Friday, December 16, 2016

Richmond Malting silos

With continuing controversy over the Richmond Malting Site - which seems to hover around replacing the 1950s/60s concrete silos and what to do with the Nylex clock on top, I am still unconvinced of the significance of the silos, and think their importance should be re-examined.
Bulk grain storage was well underway by the 1920s, and the norm by the second World War. Innovative construction methods were tried and proven by Monash/Monier, Stone and Siddeley, and others early in the 20th century and also standardised by the war. Grains other than wheat were regularly stored in the same silos and there is no particular distinction between a barley silo or one intended for other gains, apart from their history of use. obviously barley silos tend to be associated with maltings. The first concrete silos were built in about 1907 when John Monash was commissioned to erect silos at Rupunyip flour mill. This was prior to bulk transport, so the purpose was to stockpile summer harvest grain at mills for use over the year, with shipment of whet to the mill and flour away from it, still manhandled in bags. Numerous flour mill associated silos were then built across Australia. The destruction of massive stacks of bagged wheat by mice plagues gave encouragement of silos for other stages in the handling processes, particularly at ports, and for wheat-board controlled stockpiles.
Stone and Siddeley's patent for prefabrication of panels which formed the silos, was put into effect in 1910 at the Albury Flour Mills (recently demolished), while Monash again used a panel system at Minnifies mill in about 1914. The use of slip form cast reinforced concrete became fairly standard by the 1920s, and progressed to larger installations.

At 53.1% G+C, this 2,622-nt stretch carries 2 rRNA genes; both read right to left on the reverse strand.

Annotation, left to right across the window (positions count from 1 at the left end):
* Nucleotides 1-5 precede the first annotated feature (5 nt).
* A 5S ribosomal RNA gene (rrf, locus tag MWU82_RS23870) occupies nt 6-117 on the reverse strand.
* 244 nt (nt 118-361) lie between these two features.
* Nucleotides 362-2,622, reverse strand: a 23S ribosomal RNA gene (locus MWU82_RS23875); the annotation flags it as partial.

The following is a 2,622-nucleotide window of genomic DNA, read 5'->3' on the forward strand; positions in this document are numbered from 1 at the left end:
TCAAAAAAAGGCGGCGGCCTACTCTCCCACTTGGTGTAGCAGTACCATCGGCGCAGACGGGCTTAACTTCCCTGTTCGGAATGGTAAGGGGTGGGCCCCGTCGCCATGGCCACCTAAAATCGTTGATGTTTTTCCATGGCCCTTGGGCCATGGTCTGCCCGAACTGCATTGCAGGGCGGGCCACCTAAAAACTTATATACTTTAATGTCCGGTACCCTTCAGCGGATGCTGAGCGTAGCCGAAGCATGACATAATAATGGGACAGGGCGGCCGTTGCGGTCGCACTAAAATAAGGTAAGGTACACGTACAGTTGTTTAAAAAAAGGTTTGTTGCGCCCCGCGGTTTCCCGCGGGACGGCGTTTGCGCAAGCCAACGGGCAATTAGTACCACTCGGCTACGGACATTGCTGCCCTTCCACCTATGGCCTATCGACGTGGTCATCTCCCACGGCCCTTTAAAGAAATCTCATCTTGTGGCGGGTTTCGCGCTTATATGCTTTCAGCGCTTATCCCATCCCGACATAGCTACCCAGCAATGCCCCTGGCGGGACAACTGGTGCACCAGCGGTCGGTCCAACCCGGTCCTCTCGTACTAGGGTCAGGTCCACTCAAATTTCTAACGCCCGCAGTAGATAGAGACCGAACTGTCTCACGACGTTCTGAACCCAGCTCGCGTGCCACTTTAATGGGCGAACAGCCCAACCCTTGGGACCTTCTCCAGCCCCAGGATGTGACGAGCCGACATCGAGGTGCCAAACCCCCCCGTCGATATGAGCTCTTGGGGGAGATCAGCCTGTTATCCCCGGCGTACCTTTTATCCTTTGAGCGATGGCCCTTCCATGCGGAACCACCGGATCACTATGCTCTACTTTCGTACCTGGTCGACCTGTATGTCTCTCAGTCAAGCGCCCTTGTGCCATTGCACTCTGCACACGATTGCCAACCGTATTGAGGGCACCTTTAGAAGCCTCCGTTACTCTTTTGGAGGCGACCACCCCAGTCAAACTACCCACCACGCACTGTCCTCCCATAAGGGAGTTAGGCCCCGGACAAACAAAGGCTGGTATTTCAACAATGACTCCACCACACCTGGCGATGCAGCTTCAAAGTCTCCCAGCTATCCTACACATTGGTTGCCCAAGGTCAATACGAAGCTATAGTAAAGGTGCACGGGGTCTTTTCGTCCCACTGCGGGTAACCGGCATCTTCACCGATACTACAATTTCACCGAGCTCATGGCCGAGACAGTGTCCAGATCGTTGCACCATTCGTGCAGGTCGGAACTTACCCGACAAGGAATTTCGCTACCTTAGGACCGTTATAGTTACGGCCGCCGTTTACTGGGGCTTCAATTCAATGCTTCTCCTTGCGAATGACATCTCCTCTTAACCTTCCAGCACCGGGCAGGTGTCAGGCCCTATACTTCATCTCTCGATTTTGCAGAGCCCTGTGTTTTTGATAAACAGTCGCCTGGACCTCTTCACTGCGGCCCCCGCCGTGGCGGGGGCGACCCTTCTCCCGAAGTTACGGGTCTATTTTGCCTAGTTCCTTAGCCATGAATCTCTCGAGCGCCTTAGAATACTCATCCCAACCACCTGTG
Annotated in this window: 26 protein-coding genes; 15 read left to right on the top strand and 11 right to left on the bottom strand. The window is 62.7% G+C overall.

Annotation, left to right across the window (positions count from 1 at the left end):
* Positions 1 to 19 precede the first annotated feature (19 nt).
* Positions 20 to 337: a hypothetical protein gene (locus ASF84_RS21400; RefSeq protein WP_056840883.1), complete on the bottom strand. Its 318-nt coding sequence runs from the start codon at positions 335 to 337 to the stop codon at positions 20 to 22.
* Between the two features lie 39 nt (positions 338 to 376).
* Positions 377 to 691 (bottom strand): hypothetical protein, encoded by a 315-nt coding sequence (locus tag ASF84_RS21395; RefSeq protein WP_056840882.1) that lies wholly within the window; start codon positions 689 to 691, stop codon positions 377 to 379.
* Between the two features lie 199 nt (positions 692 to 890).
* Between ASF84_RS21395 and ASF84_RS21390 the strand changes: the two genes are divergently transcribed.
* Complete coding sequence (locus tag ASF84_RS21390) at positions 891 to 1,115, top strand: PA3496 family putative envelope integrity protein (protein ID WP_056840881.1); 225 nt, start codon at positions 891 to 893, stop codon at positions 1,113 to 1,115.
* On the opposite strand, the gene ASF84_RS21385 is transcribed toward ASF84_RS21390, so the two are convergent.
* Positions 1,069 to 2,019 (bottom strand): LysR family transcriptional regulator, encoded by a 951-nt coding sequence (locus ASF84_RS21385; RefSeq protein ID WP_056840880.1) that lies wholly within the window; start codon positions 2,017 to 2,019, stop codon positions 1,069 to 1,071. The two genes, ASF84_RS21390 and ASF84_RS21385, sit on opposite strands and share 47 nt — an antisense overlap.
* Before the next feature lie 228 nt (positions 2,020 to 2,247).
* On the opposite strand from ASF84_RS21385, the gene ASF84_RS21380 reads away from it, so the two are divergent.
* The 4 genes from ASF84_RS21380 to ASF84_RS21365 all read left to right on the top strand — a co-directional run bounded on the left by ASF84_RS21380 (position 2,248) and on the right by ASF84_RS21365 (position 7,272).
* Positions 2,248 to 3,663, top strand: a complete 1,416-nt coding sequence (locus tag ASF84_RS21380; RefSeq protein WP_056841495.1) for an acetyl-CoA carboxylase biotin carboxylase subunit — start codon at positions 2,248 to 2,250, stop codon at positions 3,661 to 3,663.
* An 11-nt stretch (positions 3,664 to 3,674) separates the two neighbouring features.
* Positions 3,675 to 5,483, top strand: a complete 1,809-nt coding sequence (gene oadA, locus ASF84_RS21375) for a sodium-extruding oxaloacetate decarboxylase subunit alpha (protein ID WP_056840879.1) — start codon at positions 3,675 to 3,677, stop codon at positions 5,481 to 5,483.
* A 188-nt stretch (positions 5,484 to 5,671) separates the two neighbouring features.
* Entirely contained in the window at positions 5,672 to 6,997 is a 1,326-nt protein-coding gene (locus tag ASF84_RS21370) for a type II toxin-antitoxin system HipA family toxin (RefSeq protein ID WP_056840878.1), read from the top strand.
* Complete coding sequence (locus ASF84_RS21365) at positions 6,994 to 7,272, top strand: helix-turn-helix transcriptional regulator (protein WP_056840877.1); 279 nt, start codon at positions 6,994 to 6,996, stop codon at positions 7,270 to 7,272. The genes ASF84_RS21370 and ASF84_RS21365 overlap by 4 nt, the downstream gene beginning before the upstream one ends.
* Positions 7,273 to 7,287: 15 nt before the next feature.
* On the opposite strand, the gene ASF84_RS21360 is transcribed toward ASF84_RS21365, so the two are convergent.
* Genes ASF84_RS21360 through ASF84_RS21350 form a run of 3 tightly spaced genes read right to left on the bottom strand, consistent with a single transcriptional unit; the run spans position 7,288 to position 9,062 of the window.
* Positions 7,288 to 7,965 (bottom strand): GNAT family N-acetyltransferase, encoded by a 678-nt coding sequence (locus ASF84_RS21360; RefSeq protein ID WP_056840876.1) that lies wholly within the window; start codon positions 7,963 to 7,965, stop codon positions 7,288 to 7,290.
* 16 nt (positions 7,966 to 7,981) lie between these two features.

There has been no detailed history or comparative analysis of bulk grain handling or concrete silos in Victoria (apart from Alan Holgate's and Geoff Taplin's work specifically on Monier silos), although some work has been done in NSW. The railfans have done some work on categorising, along with railway modellers who as always have a great understanding of the intrinsic values of railway places.
The statement of significance for the place focusses on the actual malting works. The silos are considered as 'supplementary to the "...1939-40 building for storing barley..." and "...represent an early surviving example of this form of barley storage system on a sale maltster site in Victoria", for its "landmark status", its "distinctive industrial aesthetic", and "... a significant cultural iconic feature..."
However, there are more economically important, older, taller, larger capacity and equally prominent grain silos around Melbourne, while the social significance, based on a pop song and a shared folk memory of being stuck in a traffic jam on a monotonous commute and recalling the time (too early in the morning or running late to get home) and temperature (freezing winter mornings or scorching summer afternoons), has never been tested or substantiated. Equally, engineer Bruce Day's Punt Road overpass and elevated freeway could qualify as the source of motorist frustration and creator of the South-Eastern Carpark.
There are now examples of silos converted to other uses around the world, including Melbourne. Some pretty wild results have come from the understanding that one large concrete structure can provide the basis for a range of new uses. In South Africa for example a combination of converted silos and stacks of shipping containers on top has helped deal with an accommodation shortage for students.
While another set is earmarked for conversion.

Further afield even in Ecuador they are doing it.
In Holland, squatters took over a set of silos before a conversions created one of Amsterdam's most expensive sets of housing blocks -

And closer to home a recent conversion in Bunbury WA sees a very Post Modern - looking hotel -
In Ballarat -
and Hobart -
Even the very large sets, with difficult to use internal drums are finding new life such as these at Akron University.
and the Silo Student Dorms, Norway -
And as for the clock; there was another one that was demolished with little fanfare in Mentone.

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